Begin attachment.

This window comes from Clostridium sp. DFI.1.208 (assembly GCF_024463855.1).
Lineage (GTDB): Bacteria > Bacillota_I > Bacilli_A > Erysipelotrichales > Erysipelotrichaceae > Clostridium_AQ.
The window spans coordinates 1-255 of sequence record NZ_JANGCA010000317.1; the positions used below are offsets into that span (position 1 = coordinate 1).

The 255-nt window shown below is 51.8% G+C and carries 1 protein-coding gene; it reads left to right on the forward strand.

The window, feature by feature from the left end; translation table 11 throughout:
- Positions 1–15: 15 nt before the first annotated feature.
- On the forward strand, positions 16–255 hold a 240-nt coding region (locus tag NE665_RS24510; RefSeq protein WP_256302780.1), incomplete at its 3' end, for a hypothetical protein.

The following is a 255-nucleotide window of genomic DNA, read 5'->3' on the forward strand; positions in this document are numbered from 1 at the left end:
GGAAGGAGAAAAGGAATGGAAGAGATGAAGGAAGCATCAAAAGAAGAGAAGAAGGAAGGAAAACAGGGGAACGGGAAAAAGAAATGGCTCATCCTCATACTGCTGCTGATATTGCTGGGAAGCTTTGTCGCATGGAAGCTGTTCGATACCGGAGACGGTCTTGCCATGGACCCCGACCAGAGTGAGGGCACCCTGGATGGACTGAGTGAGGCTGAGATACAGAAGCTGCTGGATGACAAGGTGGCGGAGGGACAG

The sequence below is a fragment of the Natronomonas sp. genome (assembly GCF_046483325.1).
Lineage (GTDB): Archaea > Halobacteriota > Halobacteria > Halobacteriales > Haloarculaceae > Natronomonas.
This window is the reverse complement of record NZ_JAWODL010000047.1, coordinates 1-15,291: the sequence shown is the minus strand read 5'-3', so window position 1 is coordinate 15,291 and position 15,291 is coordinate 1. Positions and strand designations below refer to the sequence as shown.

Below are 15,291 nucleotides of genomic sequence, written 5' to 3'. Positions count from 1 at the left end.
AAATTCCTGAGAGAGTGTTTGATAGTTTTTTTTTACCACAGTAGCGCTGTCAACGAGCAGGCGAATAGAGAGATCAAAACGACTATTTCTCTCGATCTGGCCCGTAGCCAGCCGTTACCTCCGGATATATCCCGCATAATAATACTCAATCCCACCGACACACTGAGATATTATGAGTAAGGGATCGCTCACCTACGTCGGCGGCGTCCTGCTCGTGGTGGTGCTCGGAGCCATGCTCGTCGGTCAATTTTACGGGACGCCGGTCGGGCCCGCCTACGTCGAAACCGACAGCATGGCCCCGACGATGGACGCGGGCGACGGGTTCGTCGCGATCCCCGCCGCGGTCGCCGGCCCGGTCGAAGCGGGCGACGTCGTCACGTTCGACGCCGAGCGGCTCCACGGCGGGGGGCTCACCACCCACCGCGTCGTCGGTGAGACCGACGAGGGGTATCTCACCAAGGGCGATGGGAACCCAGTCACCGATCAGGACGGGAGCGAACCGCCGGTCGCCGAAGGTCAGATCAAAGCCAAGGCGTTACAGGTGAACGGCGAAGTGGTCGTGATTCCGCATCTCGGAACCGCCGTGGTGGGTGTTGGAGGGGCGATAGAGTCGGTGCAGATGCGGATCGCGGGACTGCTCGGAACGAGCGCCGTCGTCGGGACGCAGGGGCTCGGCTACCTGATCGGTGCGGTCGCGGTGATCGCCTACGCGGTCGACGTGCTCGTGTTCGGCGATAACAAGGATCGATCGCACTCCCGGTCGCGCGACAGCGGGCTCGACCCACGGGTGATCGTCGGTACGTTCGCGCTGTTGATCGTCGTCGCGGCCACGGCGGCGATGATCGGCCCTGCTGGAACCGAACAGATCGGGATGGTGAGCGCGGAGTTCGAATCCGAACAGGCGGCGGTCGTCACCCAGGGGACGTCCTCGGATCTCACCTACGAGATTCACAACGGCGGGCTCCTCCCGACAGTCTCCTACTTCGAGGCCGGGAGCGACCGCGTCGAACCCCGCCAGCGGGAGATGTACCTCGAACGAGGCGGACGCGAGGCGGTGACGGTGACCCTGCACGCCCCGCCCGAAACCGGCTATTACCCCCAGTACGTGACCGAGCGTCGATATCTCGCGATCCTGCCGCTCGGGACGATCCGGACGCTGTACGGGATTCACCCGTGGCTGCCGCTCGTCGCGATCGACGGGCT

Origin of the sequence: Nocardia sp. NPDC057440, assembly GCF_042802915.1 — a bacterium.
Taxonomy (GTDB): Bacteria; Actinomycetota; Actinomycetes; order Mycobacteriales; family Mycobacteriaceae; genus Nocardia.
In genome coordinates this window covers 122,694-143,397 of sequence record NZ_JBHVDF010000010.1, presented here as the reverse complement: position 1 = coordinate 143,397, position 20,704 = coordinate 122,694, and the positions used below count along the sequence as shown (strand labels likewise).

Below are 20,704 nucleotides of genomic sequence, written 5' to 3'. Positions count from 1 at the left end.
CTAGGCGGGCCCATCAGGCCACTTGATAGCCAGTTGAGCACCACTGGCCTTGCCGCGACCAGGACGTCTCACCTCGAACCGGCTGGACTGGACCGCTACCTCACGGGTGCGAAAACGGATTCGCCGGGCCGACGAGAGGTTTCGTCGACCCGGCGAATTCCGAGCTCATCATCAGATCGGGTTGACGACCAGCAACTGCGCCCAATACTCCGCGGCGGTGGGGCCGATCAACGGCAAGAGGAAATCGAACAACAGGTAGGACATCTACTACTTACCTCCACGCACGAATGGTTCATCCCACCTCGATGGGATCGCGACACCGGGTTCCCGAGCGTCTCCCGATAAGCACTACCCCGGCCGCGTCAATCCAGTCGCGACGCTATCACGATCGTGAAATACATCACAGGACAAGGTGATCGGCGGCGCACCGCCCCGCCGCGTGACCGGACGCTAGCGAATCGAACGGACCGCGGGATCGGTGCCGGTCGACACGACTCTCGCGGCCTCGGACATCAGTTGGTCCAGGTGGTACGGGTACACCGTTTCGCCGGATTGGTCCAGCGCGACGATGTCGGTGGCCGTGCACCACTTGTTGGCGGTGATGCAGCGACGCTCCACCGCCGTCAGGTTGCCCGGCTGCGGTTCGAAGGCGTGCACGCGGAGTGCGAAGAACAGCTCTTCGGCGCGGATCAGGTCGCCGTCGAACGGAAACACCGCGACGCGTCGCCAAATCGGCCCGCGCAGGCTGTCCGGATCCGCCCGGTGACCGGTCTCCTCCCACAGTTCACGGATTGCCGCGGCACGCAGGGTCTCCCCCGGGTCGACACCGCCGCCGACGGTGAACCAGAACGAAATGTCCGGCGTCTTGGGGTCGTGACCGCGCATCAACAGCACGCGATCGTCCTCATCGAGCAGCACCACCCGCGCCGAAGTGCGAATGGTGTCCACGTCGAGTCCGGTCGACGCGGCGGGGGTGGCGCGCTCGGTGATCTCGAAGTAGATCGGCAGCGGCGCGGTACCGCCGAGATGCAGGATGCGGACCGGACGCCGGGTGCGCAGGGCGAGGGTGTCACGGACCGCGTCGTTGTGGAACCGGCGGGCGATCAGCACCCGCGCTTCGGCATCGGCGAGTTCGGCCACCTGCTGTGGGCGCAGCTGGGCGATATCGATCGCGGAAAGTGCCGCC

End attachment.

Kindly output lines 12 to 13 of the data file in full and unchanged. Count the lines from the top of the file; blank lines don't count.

This window is the reverse complement of record NZ_JAWODL010000047.1, coordinates 1-15,291: the sequence shown is the minus strand read 5'-3', so window position 1 is coordinate 15,291 and position 15,291 is coordinate 1. Positions and strand designations below refer to the sequence as shown.

Below are 15,291 nucleotides of genomic sequence, written 5' to 3'. Positions count from 1 at the left end.